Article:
Importantly, we found that dynamic MTs were crucial for cells to concentrate E-cadherin at cell-cell contacts. Thus, in quantitative immunofluorescence studies, both nocodazole and mutant CLIP-170 perturbed the accumulation of E-cadherin at cell-cell contacts, the intense concentration of cadherin staining typically seen at the apices of contacts between control cells being replaced by staining that was fainter and often discontinuous. Consistent with this, both manoeuvres also dramatically reduced the ability of E-Cad-YFP fluorescence to recover at cell-cell contacts following photobleaching. Decreased fluorescence recovery could reflect a defect in the ability of cells to replenish cadherin at contacts, implying that dynamic (+)-ends promote the accumulation of cadherins at contacts. Alternatively, fluorescence recovery might be impeded if photobleached cadherin molecules persisted in the contacts, and thereby limited access of fluorescent molecules to cell-cell contacts; this second interpretation would be consistent with the observation that dynamic (+)-ends can destabilise focal adhesions (Small and Kaverina, 2003). However, this scenario predicts that cadherin concentration at cell-cell contacts would persist or increase in cells treated with nocodazole, rather than be reduced as we observed in quantitative immunofluorescence studies. Taken together, these data strongly suggest that dynamic MTs promote E-cadherin accumulation at cell-cell contacts.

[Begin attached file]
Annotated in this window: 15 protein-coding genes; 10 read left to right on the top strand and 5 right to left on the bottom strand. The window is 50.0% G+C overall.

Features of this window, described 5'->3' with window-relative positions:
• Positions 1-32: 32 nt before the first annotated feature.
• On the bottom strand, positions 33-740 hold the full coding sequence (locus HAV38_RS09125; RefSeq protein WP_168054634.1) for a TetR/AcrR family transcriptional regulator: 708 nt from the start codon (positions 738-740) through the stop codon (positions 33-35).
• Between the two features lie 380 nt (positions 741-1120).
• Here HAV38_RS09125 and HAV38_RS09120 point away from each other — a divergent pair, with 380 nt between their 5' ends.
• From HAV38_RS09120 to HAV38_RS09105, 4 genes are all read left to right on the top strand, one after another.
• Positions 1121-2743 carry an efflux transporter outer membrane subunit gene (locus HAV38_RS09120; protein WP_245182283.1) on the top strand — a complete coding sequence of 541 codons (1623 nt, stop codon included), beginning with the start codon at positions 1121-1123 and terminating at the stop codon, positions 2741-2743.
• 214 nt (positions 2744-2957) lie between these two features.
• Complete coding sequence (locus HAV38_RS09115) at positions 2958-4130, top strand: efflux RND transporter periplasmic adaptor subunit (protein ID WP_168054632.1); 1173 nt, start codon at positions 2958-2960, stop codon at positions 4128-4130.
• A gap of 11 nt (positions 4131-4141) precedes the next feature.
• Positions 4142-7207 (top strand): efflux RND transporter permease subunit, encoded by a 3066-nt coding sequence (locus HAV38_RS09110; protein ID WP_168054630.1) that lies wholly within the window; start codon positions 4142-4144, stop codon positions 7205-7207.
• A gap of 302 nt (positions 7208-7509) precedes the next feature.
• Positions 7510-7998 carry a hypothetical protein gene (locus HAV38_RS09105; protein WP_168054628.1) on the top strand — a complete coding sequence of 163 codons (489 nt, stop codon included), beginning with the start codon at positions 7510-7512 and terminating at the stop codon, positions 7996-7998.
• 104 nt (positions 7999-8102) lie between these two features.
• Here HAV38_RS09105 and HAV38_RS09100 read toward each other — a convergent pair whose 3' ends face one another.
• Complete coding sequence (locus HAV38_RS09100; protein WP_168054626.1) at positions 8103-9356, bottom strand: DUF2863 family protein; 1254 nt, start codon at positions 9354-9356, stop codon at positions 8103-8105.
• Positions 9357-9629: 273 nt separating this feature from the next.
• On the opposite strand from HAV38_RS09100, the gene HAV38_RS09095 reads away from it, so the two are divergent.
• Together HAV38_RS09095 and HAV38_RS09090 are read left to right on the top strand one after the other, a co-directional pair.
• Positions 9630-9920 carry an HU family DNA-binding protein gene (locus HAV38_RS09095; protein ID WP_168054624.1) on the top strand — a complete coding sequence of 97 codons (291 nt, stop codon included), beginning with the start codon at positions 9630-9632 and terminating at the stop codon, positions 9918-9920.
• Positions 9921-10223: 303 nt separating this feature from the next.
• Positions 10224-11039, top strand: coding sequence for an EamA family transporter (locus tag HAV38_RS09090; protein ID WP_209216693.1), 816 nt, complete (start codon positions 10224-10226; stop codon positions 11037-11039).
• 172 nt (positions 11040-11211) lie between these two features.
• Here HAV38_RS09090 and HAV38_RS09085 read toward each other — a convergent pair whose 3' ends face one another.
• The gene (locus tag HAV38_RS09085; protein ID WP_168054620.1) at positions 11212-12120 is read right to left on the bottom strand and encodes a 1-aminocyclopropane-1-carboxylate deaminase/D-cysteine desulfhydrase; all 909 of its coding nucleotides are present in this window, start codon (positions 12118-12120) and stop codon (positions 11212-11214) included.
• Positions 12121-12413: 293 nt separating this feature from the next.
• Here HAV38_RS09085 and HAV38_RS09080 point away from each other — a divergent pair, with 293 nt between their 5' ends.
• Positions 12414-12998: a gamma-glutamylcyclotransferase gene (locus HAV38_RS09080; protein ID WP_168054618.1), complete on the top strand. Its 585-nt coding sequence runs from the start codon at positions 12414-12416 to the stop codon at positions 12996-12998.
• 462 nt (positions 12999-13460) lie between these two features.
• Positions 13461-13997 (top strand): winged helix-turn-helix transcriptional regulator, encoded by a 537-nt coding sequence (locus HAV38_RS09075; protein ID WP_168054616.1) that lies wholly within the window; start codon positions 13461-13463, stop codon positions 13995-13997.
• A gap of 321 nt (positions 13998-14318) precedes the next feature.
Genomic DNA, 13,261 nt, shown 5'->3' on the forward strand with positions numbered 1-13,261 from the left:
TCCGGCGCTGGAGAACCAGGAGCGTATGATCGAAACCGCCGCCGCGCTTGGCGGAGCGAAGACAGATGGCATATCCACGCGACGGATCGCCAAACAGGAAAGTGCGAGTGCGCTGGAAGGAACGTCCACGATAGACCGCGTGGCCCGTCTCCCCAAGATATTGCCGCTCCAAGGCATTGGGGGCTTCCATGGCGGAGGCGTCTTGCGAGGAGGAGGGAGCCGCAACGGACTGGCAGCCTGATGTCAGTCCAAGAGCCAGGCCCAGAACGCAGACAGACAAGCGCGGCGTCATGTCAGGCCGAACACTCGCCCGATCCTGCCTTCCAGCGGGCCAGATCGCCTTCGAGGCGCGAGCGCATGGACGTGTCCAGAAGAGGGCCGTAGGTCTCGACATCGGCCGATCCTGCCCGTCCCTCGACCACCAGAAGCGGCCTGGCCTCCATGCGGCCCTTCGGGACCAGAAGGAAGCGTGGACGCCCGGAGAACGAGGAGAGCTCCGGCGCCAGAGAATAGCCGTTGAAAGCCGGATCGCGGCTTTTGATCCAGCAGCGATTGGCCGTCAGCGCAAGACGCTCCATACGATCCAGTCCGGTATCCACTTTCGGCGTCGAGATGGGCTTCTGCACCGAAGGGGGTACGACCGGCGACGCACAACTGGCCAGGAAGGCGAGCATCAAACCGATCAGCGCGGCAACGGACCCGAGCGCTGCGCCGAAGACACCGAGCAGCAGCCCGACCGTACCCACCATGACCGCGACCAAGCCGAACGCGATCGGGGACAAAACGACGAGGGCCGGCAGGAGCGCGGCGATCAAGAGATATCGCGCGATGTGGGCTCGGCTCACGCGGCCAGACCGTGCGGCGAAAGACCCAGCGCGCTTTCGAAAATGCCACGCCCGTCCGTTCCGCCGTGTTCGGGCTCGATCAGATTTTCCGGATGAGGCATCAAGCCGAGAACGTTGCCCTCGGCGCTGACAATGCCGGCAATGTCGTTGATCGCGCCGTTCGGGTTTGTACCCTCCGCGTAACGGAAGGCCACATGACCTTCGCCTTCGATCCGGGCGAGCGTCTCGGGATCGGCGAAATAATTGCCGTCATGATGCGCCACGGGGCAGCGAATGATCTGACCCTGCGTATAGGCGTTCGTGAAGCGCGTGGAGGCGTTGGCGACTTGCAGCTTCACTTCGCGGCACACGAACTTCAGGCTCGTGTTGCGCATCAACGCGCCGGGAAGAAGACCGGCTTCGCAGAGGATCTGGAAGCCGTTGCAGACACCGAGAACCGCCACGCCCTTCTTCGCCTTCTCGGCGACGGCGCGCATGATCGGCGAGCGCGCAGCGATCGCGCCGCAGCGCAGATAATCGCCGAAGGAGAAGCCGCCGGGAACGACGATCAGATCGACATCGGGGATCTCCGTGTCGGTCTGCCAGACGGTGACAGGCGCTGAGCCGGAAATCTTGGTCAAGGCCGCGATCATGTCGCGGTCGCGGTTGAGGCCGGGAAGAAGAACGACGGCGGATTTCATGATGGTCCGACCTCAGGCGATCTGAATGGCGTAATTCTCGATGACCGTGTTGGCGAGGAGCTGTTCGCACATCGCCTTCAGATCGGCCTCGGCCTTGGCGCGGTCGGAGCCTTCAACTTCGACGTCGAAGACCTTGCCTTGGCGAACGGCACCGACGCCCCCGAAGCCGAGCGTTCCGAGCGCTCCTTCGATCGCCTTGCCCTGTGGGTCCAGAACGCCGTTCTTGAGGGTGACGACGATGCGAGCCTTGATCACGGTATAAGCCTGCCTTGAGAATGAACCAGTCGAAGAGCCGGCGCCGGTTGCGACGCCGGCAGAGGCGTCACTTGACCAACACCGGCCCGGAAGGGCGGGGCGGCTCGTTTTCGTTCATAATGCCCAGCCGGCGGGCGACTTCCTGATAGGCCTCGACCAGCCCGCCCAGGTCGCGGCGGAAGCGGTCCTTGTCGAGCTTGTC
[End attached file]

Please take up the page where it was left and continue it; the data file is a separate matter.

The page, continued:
One possible explanation for this effect is that MTs support the vesicular transport of cadherin to the cell surface. Cadherin-containing vesicles have been observed to move in a kinesin-dependent fashion along MTs (Mary et al., 2002). However, like others (Adams et al., 1998), we have not observed the movement of hE-Cad-YFP vesicles into contacts in our time-lapse movies (not shown). Importantly, in our studies, nocodazole did not detectably affect the delivery of E-cadherin to the cell surface, as measured by surface biotinylation. Moreover, neither total E-cadherin levels nor cell-surface expression of E-cadherin were affected by nocodazole in our studies. This indicates that the reduced cadherin accumulation at contacts did not reflect changes in the total amount of E-cadherin at the cell surface. Note that we focused on relatively short time spans, but ones where we saw clear changes in cadherin accumulation. Therefore, although we cannot rule out subtle effects or contributions over longer time spans, MT-dependent trafficking of E-cadherin does not adequately explain how dynamic MTs affect the ability of cells to concentrate E-cadherin at contacts. Instead, the loss of cadherin accumulation at the apical regions of cell-cell contacts must reflect the redistribution of cadherin to other areas of the cell surface.
This implies that dynamic MTs are necessary for epithelial cells to accumulate and concentrate E-cadherin at cell-cell contacts once it is on the cell surface. Our findings thus extend the important earlier observation that nocodazole perturbed the integrity of cell contacts (Waterman-Storer et al., 2000), to indicate that this reflects a mechanism by which dynamic MTs regulate the regional distribution of E-cadherin at the plasma membrane. This is consistent with increasing evidence that cadherin adhesion molecules do not distribute passively on the cell surface (Shewan et al., 2005). Instead, classical cadherins concentrate at cell-cell contacts as an active response to homophilic adhesive ligation. This process of local concentration contributes to adhesive strengthening, cell-cell cohesion, and the assembly of adherens and other specialised epithelial junctions. Importantly, such local accumulation requires functional cooperation between the adhesive binding activity of the cadherin ectodomain and cytoplasmic factors. Our current findings thus identify dynamic MTs as one of those cytoplasmic requirements.